How to Spot a Phishing Attempt
“Because so many phishing emails appear legitimate, it's important to examine individual elements of an email carefully,” Martone says. “Train your employees to recognize potential phishing attempts and encourage them to think critically about every communication they receive.”
Suspicious emails should be reported to your IT department immediately, however businesses without a dedicated IT department can forward phishing emails to the Federal Trade Commission (FTC) at email@example.com and file a report at FTC.gov/complaint. You also may want to report phishing emails to the Anti‐Phishing Working Group at firstname.lastname@example.org.
Are you at risk?
“Some organizations believe they aren't vulnerable to phishing because they are so small,” Martone says. “However, research shows that hacking groups around the world often use a smaller business as a training ground to practice phishing before attacking a larger organization. Plus, scammers sometimes infiltrate a smaller organization – perhaps a vendor of a large company – in an attempt to attack the larger group.” That means every business, no matter the size, needs to develop a robust security protocol to help identify phishing attacks and avoid compromising the business.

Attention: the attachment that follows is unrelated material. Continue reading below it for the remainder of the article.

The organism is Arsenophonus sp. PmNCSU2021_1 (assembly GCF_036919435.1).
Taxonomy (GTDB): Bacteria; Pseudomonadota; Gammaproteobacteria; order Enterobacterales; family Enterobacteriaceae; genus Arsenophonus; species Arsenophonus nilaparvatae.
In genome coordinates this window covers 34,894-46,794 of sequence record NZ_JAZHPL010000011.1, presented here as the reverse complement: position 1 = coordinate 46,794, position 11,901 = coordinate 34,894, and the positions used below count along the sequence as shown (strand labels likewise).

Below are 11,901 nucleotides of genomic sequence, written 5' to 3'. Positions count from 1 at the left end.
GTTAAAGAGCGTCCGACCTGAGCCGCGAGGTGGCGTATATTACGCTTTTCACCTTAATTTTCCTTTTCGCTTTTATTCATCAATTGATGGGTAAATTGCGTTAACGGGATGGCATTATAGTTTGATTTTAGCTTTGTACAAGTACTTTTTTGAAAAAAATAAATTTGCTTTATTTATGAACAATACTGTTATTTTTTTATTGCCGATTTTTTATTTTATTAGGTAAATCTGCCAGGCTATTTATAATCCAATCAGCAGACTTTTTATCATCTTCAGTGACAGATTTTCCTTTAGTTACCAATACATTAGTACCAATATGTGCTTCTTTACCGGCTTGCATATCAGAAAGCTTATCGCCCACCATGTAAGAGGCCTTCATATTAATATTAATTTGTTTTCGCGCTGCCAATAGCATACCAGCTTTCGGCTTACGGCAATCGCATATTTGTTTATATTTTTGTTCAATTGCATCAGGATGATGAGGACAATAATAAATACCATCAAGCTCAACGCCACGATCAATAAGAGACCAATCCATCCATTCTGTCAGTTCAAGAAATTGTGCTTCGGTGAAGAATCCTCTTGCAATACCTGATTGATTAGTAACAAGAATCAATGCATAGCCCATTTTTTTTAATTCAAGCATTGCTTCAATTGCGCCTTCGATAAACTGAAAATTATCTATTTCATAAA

Other Steps to Prevent Fraud
In addition to critically examining email elements, consider implementing the following to secure your business and employees from fraud:
- Use email spam filters and firewalls.
- Conduct security awareness training for all employees along with simulated phishing tests that provide immediate feedback.
- Consider partnering with a vendor that offers phishing simulations and web‐based training and education. “There are also free resources, such as the FBI and Federal Trade Commission (FTC), on how to deal with phishing,” Martone adds.
- Keep software and anti‐virus programs up‐to‐date, and make sure all security patches are installed.
- Make reporting a suspicious email as simple as possible. If you don't have an IT department with a reporting procedure, talk to your IT partner or internet service provider to see if they offer security services.
- Implement regular and secure back‐up and recovery processes so you can retrieve uncorrupted information and continue running your business, even if a breach occurs.
Your First Line of Defense
The best way to protect your business from phishing is to ensure you and your employees know what to look for. “Despite your best efforts, people make mistakes,” adds Martone. “The DBIR reports that 4 percent of targets will click on any given phishing email campaign. So be sure you have a good IT response team and plan in place to quickly address issues and keep damage to a minimum.”